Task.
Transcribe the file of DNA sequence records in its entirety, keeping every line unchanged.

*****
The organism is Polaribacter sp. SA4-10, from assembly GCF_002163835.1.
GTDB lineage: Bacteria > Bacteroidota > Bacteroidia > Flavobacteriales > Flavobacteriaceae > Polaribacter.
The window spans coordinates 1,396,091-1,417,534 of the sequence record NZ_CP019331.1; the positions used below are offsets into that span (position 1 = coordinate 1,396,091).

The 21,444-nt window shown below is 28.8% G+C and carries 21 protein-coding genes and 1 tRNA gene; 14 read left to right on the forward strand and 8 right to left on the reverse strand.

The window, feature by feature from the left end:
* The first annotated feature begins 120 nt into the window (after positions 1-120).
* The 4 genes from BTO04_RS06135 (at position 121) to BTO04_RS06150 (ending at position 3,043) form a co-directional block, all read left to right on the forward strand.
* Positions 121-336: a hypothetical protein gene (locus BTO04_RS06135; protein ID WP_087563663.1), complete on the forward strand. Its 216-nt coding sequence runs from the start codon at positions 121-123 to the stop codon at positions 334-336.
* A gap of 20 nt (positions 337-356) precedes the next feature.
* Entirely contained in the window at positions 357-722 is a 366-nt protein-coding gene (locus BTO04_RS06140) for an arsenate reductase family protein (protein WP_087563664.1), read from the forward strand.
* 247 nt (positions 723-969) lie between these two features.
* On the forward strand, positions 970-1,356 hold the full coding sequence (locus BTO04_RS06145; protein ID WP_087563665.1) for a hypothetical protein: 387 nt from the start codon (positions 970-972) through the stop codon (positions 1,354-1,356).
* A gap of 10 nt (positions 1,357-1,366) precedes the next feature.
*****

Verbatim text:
The organism is Polaribacter sp. SA4-10, from assembly GCF_002163835.1.
GTDB lineage: Bacteria > Bacteroidota > Bacteroidia > Flavobacteriales > Flavobacteriaceae > Polaribacter.
The window spans coordinates 1,396,091-1,417,534 of the sequence record NZ_CP019331.1; the positions used below are offsets into that span (position 1 = coordinate 1,396,091).

The 21,444-nt window shown below is 28.8% G+C and carries 21 protein-coding genes and 1 tRNA gene; 14 read left to right on the forward strand and 8 right to left on the reverse strand.

The window, feature by feature from the left end:
* The first annotated feature begins 120 nt into the window (after positions 1-120).
* The 4 genes from BTO04_RS06135 (at position 121) to BTO04_RS06150 (ending at position 3,043) form a co-directional block, all read left to right on the forward strand.
* Positions 121-336: a hypothetical protein gene (locus BTO04_RS06135; protein ID WP_087563663.1), complete on the forward strand. Its 216-nt coding sequence runs from the start codon at positions 121-123 to the stop codon at positions 334-336.
* A gap of 20 nt (positions 337-356) precedes the next feature.
* Entirely contained in the window at positions 357-722 is a 366-nt protein-coding gene (locus BTO04_RS06140) for an arsenate reductase family protein (protein WP_087563664.1), read from the forward strand.
* 247 nt (positions 723-969) lie between these two features.
* On the forward strand, positions 970-1,356 hold the full coding sequence (locus BTO04_RS06145; protein ID WP_087563665.1) for a hypothetical protein: 387 nt from the start codon (positions 970-972) through the stop codon (positions 1,354-1,356).
* A gap of 10 nt (positions 1,357-1,366) precedes the next feature.